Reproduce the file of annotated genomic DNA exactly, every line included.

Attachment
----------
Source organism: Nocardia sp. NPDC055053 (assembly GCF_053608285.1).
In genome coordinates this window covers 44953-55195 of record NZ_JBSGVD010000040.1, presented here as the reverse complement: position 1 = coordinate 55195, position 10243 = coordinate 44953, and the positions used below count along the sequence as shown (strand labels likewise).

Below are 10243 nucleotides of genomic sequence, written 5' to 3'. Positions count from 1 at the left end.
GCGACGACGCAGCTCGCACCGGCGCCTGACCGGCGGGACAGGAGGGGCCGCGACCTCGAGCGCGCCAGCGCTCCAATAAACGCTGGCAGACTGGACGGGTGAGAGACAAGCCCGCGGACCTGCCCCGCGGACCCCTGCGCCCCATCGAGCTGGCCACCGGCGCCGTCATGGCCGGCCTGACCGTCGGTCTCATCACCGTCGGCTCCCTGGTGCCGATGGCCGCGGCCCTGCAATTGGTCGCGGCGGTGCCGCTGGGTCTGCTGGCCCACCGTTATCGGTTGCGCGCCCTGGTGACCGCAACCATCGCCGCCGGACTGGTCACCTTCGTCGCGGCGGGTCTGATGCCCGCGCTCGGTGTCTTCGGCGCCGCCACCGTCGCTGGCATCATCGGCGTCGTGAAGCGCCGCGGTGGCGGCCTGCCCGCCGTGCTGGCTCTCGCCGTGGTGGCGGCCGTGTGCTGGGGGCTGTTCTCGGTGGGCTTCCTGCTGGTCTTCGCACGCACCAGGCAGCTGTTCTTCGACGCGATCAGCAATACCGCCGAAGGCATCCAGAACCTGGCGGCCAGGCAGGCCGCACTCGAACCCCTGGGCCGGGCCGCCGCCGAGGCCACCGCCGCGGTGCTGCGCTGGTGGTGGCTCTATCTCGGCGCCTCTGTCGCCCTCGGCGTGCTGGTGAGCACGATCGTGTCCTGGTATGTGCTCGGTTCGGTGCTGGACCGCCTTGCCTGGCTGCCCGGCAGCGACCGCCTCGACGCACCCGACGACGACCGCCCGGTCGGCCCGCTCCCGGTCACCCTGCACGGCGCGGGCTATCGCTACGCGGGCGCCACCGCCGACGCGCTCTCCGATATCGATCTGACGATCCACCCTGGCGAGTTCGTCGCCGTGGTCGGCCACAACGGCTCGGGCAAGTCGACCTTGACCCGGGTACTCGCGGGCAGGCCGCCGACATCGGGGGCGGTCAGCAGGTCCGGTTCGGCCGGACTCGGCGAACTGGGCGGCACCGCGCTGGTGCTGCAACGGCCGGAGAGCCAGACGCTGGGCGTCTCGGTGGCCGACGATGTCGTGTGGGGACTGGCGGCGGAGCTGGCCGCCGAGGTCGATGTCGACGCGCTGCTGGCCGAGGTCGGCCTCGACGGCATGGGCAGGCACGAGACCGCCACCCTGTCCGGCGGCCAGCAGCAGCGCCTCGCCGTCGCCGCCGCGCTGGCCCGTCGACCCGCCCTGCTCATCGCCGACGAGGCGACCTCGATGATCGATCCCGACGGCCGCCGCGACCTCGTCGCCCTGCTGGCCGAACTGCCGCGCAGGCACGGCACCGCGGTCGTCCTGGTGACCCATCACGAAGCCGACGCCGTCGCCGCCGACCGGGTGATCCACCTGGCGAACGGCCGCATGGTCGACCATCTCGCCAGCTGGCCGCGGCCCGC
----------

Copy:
Source organism: Nocardia sp. NPDC055053 (assembly GCF_053608285.1).
In genome coordinates this window covers 44953-55195 of record NZ_JBSGVD010000040.1, presented here as the reverse complement: position 1 = coordinate 55195, position 10243 = coordinate 44953, and the positions used below count along the sequence as shown (strand labels likewise).

Below are 10243 nucleotides of genomic sequence, written 5' to 3'. Positions count from 1 at the left end.
GCGACGACGCAGCTCGCACCGGCGCCTGACCGGCGGGACAGGAGGGGCCGCGACCTCGAGCGCGCCAGCGCTCCAATAAACGCTGGCAGACTGGACGGGTGAGAGACAAGCCCGCGGACCTGCCCCGCGGACCCCTGCGCCCCATCGAGCTGGCCACCGGCGCCGTCATGGCCGGCCTGACCGTCGGTCTCATCACCGTCGGCTCCCTGGTGCCGATGGCCGCGGCCCTGCAATTGGTCGCGGCGGTGCCGCTGGGTCTGCTGGCCCACCGTTATCGGTTGCGCGCCCTGGTGACCGCAACCATCGCCGCCGGACTGGTCACCTTCGTCGCGGCGGGTCTGATGCCCGCGCTCGGTGTCTTCGGCGCCGCCACCGTCGCTGGCATCATCGGCGTCGTGAAGCGCCGCGGTGGCGGCCTGCCCGCCGTGCTGGCTCTCGCCGTGGTGGCGGCCGTGTGCTGGGGGCTGTTCTCGGTGGGCTTCCTGCTGGTCTTCGCACGCACCAGGCAGCTGTTCTTCGACGCGATCAGCAATACCGCCGAAGGCATCCAGAACCTGGCGGCCAGGCAGGCCGCACTCGAACCCCTGGGCCGGGCCGCCGCCGAGGCCACCGCCGCGGTGCTGCGCTGGTGGTGGCTCTATCTCGGCGCCTCTGTCGCCCTCGGCGTGCTGGTGAGCACGATCGTGTCCTGGTATGTGCTCGGTTCGGTGCTGGACCGCCTTGCCTGGCTGCCCGGCAGCGACCGCCTCGACGCACCCGACGACGACCGCCCGGTCGGCCCGCTCCCGGTCACCCTGCACGGCGCGGGCTATCGCTACGCGGGCGCCACCGCCGACGCGCTCTCCGATATCGATCTGACGATCCACCCTGGCGAGTTCGTCGCCGTGGTCGGCCACAACGGCTCGGGCAAGTCGACCTTGACCCGGGTACTCGCGGGCAGGCCGCCGACATCGGGGGCGGTCAGCAGGTCCGGTTCGGCCGGACTCGGCGAACTGGGCGGCACCGCGCTGGTGCTGCAACGGCCGGAGAGCCAGACGCTGGGCGTCTCGGTGGCCGACGATGTCGTGTGGGGACTGGCGGCGGAGCTGGCCGCCGAGGTCGATGTCGACGCGCTGCTGGCCGAGGTCGGCCTCGACGGCATGGGCAGGCACGAGACCGCCACCCTGTCCGGCGGCCAGCAGCAGCGCCTCGCCGTCGCCGCCGCGCTGGCCCGTCGACCCGCCCTGCTCATCGCCGACGAGGCGACCTCGATGATCGATCCCGACGGCCGCCGCGACCTCGTCGCCCTGCTGGCCGAACTGCCGCGCAGGCACGGCACCGCGGTCGTCCTGGTGACCCATCACGAAGCCGACGCCGTCGCCGCCGACCGGGTGATCCACCTGGCGAACGGCCGCATGGTCGACCATCTCGCCAGCTGGCCGCGGCCCGC